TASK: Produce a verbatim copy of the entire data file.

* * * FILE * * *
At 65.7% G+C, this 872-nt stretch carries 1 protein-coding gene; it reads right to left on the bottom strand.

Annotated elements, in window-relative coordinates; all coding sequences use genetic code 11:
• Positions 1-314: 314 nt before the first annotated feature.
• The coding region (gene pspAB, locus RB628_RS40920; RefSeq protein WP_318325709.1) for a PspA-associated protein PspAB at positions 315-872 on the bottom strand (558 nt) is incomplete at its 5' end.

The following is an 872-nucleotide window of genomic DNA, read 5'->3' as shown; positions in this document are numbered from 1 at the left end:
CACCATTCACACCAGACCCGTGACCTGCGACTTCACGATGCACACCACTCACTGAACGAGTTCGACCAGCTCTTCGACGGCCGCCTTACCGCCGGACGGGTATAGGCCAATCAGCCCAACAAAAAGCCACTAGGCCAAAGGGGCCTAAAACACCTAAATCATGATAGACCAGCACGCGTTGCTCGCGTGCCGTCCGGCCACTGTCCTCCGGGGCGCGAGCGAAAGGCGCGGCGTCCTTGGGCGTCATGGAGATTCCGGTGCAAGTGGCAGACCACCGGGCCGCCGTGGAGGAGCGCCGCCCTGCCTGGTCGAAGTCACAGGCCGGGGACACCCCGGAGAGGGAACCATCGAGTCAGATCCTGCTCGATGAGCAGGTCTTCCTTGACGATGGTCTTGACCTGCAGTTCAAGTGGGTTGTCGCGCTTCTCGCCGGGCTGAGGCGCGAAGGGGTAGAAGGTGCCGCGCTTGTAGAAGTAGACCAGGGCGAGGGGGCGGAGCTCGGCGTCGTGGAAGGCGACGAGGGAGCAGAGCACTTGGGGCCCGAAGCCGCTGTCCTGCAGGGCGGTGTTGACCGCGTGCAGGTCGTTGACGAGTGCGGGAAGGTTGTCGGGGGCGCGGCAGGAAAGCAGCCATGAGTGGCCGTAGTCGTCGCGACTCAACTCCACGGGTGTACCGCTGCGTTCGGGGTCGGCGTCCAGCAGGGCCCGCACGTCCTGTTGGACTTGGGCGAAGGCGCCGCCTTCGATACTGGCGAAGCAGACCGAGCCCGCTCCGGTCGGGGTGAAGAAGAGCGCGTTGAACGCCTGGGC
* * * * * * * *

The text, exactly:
At 65.7% G+C, this 872-nt stretch carries 1 protein-coding gene; it reads right to left on the bottom strand.

Annotated elements, in window-relative coordinates; all coding sequences use genetic code 11:
• Positions 1-314: 314 nt before the first annotated feature.
• The coding region (gene pspAB, locus RB628_RS40920; RefSeq protein WP_318325709.1) for a PspA-associated protein PspAB at positions 315-872 on the bottom strand (558 nt) is incomplete at its 5' end.

The following is an 872-nucleotide window of genomic DNA, read 5'->3' as shown; positions in this document are numbered from 1 at the left end:
CACCATTCACACCAGACCCGTGACCTGCGACTTCACGATGCACACCACTCACTGAACGAGTTCGACCAGCTCTTCGACGGCCGCCTTACCGCCGGACGGGTATAGGCCAATCAGCCCAACAAAAAGCCACTAGGCCAAAGGGGCCTAAAACACCTAAATCATGATAGACCAGCACGCGTTGCTCGCGTGCCGTCCGGCCACTGTCCTCCGGGGCGCGAGCGAAAGGCGCGGCGTCCTTGGGCGTCATGGAGATTCCGGTGCAAGTGGCAGACCACCGGGCCGCCGTGGAGGAGCGCCGCCCTGCCTGGTCGAAGTCACAGGCCGGGGACACCCCGGAGAGGGAACCATCGAGTCAGATCCTGCTCGATGAGCAGGTCTTCCTTGACGATGGTCTTGACCTGCAGTTCAAGTGGGTTGTCGCGCTTCTCGCCGGGCTGAGGCGCGAAGGGGTAGAAGGTGCCGCGCTTGTAGAAGTAGACCAGGGCGAGGGGGCGGAGCTCGGCGTCGTGGAAGGCGACGAGGGAGCAGAGCACTTGGGGCCCGAAGCCGCTGTCCTGCAGGGCGGTGTTGACCGCGTGCAGGTCGTTGACGAGTGCGGGAAGGTTGTCGGGGGCGCGGCAGGAAAGCAGCCATGAGTGGCCGTAGTCGTCGCGACTCAACTCCACGGGTGTACCGCTGCGTTCGGGGTCGGCGTCCAGCAGGGCCCGCACGTCCTGTTGGACTTGGGCGAAGGCGCCGCCTTCGATACTGGCGAAGCAGACCGAGCCCGCTCCGGTCGGGGTGAAGAAGAGCGCGTTGAACGCCTGGGC